articulating a visual language

Ford’s 4-wheel-drive truck business had been booming - lots of volume but poor margins, kept low by strong competition. Its car business had coped in the past by upselling higher specifications of a vehicle, adding a 

more luxurious and high performance interior with every kind of accessory - all at higher margins.

this was all about delivering a better class of product through rugged, precision engineering.

But that no longer worked with big pick-up trucks, which are used daily for work, at the weekend and for the whole family. Traditional ideas for speccing up an interior, like choices of leather, chrome or a selection of carpets were just not being bought by customers - they wanted their truck to be special, but not like a saloon or limousine.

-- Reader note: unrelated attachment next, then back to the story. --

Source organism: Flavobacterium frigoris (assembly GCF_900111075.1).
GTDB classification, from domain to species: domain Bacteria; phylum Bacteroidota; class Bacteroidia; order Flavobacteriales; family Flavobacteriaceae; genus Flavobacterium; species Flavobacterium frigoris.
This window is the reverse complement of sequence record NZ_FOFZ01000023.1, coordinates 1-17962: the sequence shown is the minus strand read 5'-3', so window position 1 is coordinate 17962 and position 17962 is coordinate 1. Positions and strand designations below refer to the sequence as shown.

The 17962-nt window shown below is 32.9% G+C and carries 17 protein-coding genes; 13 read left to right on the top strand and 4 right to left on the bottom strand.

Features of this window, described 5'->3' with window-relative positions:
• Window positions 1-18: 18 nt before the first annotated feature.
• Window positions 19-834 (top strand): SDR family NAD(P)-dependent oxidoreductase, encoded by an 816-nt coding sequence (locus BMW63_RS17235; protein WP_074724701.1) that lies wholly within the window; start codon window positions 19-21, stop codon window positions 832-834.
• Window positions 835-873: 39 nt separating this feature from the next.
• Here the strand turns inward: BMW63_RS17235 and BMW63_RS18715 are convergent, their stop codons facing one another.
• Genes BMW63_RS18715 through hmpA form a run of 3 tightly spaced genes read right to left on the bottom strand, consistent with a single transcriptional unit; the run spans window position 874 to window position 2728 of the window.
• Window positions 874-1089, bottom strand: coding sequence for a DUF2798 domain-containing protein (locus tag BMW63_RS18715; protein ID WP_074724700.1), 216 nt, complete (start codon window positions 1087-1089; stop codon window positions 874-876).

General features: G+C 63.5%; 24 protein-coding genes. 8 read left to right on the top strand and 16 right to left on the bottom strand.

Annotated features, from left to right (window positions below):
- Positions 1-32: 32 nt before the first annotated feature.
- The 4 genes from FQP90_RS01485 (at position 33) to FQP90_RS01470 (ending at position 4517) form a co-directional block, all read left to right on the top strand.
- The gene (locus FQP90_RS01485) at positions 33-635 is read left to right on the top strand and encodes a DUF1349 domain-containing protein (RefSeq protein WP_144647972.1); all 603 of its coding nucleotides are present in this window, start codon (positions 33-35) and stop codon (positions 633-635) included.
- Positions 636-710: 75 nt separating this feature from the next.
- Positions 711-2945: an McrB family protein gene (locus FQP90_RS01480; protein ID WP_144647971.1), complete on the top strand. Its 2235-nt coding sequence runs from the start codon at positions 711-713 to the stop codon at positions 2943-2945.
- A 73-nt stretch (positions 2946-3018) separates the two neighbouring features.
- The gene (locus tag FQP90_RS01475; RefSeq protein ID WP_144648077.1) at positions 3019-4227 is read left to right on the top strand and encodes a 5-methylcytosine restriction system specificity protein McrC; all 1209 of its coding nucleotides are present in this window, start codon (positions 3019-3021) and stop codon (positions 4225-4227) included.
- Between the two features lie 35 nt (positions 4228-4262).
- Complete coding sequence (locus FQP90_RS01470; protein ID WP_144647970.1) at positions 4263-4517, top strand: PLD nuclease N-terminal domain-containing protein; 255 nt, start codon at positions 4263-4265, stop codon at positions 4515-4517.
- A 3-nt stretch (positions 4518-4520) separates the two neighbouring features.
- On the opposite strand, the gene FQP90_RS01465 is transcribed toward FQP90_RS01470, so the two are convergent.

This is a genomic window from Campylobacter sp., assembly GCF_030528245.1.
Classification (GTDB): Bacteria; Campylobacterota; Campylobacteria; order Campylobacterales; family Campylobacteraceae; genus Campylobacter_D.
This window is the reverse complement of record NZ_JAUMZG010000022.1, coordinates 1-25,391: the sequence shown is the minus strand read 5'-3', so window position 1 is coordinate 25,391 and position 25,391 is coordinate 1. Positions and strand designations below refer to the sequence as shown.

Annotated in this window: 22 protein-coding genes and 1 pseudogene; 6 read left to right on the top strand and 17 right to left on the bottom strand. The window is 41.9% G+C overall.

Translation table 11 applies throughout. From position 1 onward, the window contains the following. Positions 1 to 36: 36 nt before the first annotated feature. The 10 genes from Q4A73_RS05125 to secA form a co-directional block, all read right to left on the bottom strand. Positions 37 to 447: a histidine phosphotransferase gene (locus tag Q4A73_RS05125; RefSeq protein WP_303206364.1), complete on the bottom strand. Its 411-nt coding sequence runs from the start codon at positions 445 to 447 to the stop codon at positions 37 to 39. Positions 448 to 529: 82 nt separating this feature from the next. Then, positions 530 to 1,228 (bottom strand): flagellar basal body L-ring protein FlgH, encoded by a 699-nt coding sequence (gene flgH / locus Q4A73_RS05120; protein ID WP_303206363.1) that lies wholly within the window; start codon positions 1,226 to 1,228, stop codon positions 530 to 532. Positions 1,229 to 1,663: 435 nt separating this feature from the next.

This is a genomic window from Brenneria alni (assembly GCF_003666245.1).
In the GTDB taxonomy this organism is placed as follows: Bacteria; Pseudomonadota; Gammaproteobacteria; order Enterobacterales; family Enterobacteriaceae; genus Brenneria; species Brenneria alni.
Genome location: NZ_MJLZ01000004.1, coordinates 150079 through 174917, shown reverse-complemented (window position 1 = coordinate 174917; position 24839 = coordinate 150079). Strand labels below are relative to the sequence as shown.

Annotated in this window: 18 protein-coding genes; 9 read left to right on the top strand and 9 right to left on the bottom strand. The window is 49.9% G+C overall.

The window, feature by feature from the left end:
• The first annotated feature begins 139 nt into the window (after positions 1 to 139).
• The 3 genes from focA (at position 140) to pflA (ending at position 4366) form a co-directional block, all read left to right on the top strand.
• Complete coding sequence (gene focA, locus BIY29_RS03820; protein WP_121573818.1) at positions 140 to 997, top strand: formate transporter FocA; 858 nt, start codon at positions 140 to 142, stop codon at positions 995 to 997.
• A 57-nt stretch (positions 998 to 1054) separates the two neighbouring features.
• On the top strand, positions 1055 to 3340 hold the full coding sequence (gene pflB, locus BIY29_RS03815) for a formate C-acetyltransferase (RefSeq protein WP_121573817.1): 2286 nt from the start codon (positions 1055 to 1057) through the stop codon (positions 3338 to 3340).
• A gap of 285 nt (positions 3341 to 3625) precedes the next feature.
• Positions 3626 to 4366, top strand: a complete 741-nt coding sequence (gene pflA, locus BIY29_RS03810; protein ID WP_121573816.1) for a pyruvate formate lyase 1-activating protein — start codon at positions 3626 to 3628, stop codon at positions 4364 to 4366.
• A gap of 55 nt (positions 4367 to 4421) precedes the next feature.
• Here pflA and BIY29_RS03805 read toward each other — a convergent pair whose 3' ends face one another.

SP’s message to Ford was simple - you don’t have to reach into the locker of traditional luxury to add value; there are other ways of doing it, especially for tough off-road vehicle. We called that strategy ‘Tough Luxury’; it is a strategy to deliver a better class of product through rugged, precision engineering, quality of materials and quality of design. 

We developed a visual language to show Ford how this principle worked, and why it would speak so strongly to its customers. Ford bought into the idea and commissioned us to create a full size concept interior, to be built into an existing F350 truck and shown at the Detroit show. At the event, it got moved into their own show vehicle, the Tonka truck (named after the stylised rugged kids toys). 

Tough Luxury went on to influence the new Ford Atlas interior concept, released in 2014.